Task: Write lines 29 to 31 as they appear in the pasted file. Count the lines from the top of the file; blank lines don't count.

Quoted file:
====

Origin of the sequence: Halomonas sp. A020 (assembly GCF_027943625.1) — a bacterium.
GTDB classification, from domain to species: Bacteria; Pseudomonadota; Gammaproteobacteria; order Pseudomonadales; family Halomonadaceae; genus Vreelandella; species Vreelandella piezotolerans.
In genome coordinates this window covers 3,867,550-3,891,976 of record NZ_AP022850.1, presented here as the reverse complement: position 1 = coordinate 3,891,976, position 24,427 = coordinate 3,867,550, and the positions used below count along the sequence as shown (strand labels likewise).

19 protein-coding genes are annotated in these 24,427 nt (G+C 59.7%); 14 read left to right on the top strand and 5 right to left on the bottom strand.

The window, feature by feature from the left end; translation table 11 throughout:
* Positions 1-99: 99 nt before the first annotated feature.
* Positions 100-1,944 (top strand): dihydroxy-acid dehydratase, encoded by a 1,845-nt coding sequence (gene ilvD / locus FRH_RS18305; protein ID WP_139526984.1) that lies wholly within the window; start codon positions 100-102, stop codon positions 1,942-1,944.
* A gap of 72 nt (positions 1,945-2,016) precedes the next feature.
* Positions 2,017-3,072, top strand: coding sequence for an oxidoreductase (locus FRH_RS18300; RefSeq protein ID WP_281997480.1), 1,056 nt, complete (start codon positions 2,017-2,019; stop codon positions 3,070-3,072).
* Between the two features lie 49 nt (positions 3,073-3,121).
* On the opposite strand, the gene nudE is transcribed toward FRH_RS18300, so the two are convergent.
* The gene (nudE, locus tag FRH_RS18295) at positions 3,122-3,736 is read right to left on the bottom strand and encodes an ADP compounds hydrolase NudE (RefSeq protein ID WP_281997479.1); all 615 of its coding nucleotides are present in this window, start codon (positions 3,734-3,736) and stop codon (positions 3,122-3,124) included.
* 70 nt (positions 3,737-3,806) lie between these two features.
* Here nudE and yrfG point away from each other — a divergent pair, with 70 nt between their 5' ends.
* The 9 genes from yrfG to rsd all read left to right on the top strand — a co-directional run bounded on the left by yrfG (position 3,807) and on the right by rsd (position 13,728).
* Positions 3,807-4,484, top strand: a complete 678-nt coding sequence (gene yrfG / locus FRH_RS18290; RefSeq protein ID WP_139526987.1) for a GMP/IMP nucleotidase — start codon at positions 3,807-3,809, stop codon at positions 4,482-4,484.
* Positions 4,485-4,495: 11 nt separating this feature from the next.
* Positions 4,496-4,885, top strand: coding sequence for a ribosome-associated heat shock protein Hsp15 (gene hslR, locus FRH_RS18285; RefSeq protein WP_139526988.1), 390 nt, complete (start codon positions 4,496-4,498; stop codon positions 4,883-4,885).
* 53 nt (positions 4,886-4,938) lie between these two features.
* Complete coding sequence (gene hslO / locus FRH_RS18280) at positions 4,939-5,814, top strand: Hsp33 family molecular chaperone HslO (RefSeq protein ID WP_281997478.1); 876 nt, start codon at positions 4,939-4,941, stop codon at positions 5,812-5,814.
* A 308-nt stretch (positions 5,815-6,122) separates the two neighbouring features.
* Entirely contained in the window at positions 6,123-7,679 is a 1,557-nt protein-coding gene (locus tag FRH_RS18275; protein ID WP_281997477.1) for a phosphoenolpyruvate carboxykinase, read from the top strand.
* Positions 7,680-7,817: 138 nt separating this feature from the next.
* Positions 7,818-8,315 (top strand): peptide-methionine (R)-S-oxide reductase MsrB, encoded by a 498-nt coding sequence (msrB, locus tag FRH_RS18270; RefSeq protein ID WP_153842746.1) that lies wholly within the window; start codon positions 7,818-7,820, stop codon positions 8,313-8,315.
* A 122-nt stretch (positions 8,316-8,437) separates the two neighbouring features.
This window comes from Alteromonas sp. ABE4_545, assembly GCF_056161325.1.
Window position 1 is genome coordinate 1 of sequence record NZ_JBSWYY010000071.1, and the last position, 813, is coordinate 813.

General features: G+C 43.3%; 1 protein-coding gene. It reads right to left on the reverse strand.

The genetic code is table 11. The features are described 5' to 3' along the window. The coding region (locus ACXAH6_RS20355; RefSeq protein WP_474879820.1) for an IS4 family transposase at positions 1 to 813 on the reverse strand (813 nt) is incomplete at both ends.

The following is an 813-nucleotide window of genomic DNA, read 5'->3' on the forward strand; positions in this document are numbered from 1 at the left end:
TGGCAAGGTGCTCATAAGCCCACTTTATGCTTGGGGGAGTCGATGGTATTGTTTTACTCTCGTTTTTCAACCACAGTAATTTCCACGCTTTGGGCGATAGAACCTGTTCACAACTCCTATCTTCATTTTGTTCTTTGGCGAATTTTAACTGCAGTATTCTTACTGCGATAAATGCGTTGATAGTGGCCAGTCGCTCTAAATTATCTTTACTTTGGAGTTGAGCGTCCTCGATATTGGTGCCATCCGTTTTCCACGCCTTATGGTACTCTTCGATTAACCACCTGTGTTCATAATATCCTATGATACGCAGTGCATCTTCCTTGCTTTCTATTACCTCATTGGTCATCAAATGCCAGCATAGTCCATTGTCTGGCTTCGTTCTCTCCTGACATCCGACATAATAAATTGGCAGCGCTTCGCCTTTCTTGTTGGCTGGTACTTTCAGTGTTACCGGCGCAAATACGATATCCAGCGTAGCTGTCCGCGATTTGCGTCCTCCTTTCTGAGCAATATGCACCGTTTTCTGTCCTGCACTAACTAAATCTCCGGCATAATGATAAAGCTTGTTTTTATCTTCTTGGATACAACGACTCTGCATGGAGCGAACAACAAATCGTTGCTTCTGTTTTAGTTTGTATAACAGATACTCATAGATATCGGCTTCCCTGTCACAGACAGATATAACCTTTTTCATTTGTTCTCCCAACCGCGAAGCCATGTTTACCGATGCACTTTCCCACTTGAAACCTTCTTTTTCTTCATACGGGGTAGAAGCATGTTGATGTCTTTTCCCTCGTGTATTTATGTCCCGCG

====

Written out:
The genetic code is table 11. The features are described 5' to 3' along the window. The coding region (locus ACXAH6_RS20355; RefSeq protein WP_474879820.1) for an IS4 family transposase at positions 1 to 813 on the reverse strand (813 nt) is incomplete at both ends.

The following is an 813-nucleotide window of genomic DNA, read 5'->3' on the forward strand; positions in this document are numbered from 1 at the left end:
TGGCAAGGTGCTCATAAGCCCACTTTATGCTTGGGGGAGTCGATGGTATTGTTTTACTCTCGTTTTTCAACCACAGTAATTTCCACGCTTTGGGCGATAGAACCTGTTCACAACTCCTATCTTCATTTTGTTCTTTGGCGAATTTTAACTGCAGTATTCTTACTGCGATAAATGCGTTGATAGTGGCCAGTCGCTCTAAATTATCTTTACTTTGGAGTTGAGCGTCCTCGATATTGGTGCCATCCGTTTTCCACGCCTTATGGTACTCTTCGATTAACCACCTGTGTTCATAATATCCTATGATACGCAGTGCATCTTCCTTGCTTTCTATTACCTCATTGGTCATCAAATGCCAGCATAGTCCATTGTCTGGCTTCGTTCTCTCCTGACATCCGACATAATAAATTGGCAGCGCTTCGCCTTTCTTGTTGGCTGGTACTTTCAGTGTTACCGGCGCAAATACGATATCCAGCGTAGCTGTCCGCGATTTGCGTCCTCCTTTCTGAGCAATATGCACCGTTTTCTGTCCTGCACTAACTAAATCTCCGGCATAATGATAAAGCTTGTTTTTATCTTCTTGGATACAACGACTCTGCATGGAGCGAACAACAAATCGTTGCTTCTGTTTTAGTTTGTATAACAGATACTCATAGATATCGGCTTCCCTGTCACAGACAGATATAACCTTTTTCATTTGTTCTCCCAACCGCGAAGCCATGTTTACCGATGCACTTTCCCACTTGAAACCTTCTTTTTCTTCATACGGGGTAGAAGCATGTTGATGTCTTTTCCCTCGTGTATTTATGTCCCGCG